BUILDER BASICS: Commercial & Residential Construction Are Not Interchangeable
Updated: Oct 6
“You’re a builder, right? Can you build my home?”
It’s an understandable question, especially in today’s market: there don’t seem to be enough residential construction companies to meet the demand for housing. Compounding that scarcity, the residential building process is notoriously slow: homeowners and homeowners-to-be are anxious to get the ball rolling toward their forever after.
At their core, Commercial Construction and Residential Construction differ in many ways. Building codes, rules, and regulations; building materials; labor force; and even sources of funding all demand unique approaches to completing a construction project. Today, we will narrow our focus to two differences: building materials and labor force.
Residential buildings are largely made up of single-family homes, duplexes (and the like), townhomes, and sometimes condos or small retail buildings. These structures are smaller in scale than commercial buildings and are typically constructed with materials like wood and concrete—wood because it gets the job done and is less expensive than steel frames, and concrete because it’s rising in popularity as a durable product.
The hardware—from nails and screws to door hinges and doorknobs—is also less expensive because the components aren’t as sturdy as steel materials command, and because the tools required to maneuver them are also less hefty. Home building occasionally requires some heavy equipment, but not on a large scale.
Commercial building materials, on the other hand, are more robust. They must support large apartment buildings, warehouses, retail centers, and even sky scrapers, factories, and industrial plants.
The steel frames and concrete necessary for these giant projects are more expensive than timber, and they require very different hardware and equipment in the building process.
Heavy equipment is necessary to lift joists, move earth, and perform other specialized tasks on the jobsite, and the electrical, mechanical, and plumbing components are heftier as well.
A home fire alarm system is very different than a sprinkler fire suppression system in a multi-level office complex. A home HVAC system is going to have very different functions than one suited for a hotel or a state capitol building.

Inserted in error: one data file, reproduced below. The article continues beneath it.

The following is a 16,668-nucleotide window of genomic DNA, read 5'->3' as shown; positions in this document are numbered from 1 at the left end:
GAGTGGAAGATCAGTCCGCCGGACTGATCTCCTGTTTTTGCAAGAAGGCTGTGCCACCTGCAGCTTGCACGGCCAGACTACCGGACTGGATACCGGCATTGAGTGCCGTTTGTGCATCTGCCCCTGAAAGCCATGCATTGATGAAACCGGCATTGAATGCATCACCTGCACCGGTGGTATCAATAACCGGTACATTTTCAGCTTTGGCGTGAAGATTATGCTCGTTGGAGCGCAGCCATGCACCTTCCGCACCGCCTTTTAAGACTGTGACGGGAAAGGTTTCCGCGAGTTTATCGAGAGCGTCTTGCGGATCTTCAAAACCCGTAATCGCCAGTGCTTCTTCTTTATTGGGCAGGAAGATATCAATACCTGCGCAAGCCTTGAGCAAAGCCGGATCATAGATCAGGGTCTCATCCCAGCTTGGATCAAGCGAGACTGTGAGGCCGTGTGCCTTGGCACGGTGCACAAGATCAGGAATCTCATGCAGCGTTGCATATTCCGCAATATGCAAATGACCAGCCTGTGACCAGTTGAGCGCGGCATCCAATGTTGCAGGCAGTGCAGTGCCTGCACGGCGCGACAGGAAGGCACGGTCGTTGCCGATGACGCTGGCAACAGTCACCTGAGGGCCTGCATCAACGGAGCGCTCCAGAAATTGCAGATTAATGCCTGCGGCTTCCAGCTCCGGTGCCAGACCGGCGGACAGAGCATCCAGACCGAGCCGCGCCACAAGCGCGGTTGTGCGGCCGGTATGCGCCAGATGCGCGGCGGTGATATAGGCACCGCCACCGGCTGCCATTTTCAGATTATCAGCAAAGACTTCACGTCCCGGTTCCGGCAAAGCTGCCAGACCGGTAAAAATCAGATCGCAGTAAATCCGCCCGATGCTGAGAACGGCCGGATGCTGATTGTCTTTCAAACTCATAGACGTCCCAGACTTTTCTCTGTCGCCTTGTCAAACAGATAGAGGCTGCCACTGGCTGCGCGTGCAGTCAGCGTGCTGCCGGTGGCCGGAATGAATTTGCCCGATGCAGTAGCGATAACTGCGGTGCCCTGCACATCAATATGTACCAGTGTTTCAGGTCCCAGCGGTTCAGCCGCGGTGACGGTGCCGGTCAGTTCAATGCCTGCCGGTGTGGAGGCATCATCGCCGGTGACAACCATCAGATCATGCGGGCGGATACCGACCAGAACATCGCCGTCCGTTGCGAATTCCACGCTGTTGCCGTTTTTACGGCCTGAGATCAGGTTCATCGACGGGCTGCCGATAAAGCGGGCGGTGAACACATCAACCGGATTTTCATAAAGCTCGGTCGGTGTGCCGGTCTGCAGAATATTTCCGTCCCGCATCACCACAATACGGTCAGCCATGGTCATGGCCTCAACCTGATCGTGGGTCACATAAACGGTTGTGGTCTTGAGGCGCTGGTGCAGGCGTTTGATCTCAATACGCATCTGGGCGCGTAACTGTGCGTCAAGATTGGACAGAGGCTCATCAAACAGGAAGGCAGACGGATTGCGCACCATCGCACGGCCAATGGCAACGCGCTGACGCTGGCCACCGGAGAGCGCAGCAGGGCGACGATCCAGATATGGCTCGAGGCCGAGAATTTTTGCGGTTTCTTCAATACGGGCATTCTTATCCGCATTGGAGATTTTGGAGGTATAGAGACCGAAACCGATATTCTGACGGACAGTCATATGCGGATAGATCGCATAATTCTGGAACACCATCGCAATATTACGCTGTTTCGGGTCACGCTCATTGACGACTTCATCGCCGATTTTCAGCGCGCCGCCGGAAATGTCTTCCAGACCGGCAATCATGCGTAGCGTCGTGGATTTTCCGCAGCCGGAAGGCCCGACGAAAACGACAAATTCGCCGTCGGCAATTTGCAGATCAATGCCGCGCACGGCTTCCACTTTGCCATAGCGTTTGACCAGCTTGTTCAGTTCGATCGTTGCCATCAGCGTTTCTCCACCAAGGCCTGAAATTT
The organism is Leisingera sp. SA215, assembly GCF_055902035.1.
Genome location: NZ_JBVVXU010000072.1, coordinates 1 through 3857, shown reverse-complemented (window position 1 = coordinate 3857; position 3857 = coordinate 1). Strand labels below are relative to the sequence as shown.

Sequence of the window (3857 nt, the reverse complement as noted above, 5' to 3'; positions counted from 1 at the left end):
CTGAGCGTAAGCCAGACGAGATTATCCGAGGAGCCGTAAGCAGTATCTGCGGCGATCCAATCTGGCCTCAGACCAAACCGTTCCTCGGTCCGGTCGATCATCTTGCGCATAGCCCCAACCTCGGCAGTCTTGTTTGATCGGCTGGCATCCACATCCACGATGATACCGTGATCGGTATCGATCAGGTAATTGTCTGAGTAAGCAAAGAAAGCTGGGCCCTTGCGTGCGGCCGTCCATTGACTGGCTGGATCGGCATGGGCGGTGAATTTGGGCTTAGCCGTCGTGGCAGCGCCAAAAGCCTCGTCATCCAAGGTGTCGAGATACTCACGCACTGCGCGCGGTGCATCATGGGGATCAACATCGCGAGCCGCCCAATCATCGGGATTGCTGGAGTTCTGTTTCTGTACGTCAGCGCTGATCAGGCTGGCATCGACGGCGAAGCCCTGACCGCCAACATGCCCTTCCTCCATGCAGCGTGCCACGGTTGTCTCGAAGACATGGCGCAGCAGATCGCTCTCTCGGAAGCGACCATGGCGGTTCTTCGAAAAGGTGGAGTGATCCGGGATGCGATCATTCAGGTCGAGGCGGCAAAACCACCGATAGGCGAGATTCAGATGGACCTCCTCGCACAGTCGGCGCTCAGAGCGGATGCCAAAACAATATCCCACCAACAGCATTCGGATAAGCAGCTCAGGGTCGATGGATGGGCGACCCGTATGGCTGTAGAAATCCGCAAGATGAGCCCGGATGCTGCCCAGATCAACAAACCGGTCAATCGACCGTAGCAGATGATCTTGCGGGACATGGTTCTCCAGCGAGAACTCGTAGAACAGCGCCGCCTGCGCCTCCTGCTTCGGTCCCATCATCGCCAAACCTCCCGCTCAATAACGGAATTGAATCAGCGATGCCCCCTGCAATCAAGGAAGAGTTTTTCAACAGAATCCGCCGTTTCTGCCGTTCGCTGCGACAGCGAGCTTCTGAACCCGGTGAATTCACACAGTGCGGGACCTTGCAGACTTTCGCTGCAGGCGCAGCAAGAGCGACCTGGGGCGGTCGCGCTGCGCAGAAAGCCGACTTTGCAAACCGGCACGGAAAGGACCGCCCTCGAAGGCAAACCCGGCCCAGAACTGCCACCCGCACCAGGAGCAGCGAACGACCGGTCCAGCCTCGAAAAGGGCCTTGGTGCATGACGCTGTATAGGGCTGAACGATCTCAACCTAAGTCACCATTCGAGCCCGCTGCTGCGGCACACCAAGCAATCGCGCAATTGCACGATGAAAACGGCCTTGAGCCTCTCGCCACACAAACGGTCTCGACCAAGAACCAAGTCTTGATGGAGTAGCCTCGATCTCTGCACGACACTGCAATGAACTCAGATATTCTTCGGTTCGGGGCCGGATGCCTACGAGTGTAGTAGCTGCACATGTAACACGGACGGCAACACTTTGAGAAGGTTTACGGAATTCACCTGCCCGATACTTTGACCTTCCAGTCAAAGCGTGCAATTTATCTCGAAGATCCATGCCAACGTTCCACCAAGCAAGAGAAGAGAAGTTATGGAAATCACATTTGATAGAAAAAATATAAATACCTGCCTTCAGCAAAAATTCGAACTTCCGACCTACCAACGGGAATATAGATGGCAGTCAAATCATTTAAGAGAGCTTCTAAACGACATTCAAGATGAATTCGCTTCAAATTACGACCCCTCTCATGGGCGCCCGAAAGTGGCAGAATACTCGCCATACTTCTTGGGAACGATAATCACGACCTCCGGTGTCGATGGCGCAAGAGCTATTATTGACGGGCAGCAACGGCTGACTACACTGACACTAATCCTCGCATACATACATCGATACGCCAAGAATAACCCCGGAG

As a result of the different building materials, each construction type requires laborers who are specialized in each field. A plumber specializing in home construction is going to use materials and techniques different than a plumber specializing in high-rise, multi-use office buildings. An electrical panel in a home will operate on a different scale than one in a hospital—and the electrical contractors who work with these systems have specialized skill sets, as well.
Commercial construction laborers are not only more specialized, but their work is completed faster because they are able to be more streamlined, and there are simply more of them working at once.
Because the nature of homeownership is more individualized, so are the skilled trades that participate in their completion: they can pivot from one design plan to another per direction of a homeowner who is interested in adjusting their vision as the work progresses. This pivoting for individualized work plays into the longer construction times for residential construction.
The ACM Advantage
ACM specializes in commercial construction. We have an in-house workforce made up of skilled workers who are adept at most areas of commercial construction—beginning to end—and they are especially good at finish work.
For some tasks, we prefer to hire subcontractors from our curated list of commercial construction professionals: electrical, mechanical, and plumbing specialists work alongside us and share our passion and drive to construct your commercial, government, healthcare, and hospitality projects.
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As for residential work? We leave that to the home-building pros.